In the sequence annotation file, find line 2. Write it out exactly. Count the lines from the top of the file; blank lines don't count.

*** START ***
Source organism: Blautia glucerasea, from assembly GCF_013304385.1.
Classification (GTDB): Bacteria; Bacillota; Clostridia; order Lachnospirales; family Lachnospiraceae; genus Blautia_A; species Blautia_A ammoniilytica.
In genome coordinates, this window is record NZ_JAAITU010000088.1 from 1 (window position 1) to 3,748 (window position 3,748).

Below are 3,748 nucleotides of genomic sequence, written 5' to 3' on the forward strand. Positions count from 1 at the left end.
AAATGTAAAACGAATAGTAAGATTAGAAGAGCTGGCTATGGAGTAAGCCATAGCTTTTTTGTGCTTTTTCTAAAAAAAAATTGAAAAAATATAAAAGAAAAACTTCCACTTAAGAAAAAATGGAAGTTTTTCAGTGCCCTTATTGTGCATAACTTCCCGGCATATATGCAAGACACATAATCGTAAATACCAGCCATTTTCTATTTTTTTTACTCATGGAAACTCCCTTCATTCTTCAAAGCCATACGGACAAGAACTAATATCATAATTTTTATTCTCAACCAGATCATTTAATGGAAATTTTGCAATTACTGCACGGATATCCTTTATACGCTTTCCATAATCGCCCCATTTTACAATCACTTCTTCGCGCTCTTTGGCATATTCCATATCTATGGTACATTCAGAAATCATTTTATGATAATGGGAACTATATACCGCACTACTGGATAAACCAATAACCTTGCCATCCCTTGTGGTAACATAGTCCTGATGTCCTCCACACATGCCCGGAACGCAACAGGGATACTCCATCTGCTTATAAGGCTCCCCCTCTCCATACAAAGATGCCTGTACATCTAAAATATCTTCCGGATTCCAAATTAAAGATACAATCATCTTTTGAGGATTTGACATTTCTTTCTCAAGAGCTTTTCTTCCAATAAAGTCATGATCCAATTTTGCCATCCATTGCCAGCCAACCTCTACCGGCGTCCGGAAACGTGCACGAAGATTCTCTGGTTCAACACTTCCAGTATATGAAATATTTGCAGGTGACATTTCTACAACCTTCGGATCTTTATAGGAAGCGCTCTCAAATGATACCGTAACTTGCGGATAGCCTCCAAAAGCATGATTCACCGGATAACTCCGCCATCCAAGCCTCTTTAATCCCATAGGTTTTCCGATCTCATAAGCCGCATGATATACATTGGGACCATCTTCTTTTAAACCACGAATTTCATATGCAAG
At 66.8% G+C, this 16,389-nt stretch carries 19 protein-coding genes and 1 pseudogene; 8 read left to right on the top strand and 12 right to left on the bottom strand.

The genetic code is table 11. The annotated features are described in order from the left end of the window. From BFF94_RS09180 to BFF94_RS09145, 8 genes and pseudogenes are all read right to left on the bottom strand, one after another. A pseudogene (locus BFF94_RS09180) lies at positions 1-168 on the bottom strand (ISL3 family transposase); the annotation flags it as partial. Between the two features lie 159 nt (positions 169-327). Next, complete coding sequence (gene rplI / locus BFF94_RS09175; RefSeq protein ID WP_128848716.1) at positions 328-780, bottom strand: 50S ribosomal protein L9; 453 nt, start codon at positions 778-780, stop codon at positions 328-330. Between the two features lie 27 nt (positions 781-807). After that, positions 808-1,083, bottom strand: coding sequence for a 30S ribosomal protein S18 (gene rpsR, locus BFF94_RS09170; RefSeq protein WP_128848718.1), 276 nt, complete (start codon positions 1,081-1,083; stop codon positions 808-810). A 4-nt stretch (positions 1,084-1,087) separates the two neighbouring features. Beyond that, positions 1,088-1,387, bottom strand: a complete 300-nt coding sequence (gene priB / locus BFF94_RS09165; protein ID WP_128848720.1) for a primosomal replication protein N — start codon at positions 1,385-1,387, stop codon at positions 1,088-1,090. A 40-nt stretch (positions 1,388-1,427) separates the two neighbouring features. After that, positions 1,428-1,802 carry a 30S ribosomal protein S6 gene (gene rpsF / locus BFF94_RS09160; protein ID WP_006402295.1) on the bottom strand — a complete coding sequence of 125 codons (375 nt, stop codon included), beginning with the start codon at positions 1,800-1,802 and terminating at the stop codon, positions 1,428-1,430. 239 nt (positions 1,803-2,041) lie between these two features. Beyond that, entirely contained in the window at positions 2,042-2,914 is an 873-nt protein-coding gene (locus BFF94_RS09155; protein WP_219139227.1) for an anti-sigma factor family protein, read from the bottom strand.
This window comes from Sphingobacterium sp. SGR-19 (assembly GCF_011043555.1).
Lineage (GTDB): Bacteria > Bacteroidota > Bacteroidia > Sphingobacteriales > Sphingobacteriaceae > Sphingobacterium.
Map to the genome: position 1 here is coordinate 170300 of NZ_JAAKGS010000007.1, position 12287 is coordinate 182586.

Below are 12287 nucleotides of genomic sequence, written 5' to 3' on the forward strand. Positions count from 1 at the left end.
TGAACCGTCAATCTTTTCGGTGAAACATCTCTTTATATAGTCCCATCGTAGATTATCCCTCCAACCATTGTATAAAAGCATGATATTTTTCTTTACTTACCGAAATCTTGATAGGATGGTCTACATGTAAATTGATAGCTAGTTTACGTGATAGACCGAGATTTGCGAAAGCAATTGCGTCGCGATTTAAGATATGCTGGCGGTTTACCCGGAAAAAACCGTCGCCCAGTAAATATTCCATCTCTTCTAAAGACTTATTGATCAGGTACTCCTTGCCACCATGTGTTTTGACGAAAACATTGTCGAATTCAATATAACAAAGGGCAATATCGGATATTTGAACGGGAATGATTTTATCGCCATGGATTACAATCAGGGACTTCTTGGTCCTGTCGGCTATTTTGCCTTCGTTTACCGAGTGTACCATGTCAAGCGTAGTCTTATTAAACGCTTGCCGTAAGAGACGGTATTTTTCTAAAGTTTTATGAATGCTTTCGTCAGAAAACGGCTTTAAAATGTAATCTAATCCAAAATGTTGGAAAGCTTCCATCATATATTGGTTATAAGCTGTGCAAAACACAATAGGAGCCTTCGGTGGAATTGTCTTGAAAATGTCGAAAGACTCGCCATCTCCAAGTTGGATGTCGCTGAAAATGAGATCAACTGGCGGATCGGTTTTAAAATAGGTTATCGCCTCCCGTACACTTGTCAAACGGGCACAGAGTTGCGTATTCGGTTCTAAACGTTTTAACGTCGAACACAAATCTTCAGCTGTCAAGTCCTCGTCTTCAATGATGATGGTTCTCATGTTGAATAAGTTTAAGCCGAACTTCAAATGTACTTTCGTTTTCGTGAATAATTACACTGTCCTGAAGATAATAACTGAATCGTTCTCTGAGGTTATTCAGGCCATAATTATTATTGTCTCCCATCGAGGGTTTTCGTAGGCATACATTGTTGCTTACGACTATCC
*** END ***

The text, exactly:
Classification (GTDB): Bacteria; Bacillota; Clostridia; order Lachnospirales; family Lachnospiraceae; genus Blautia_A; species Blautia_A ammoniilytica.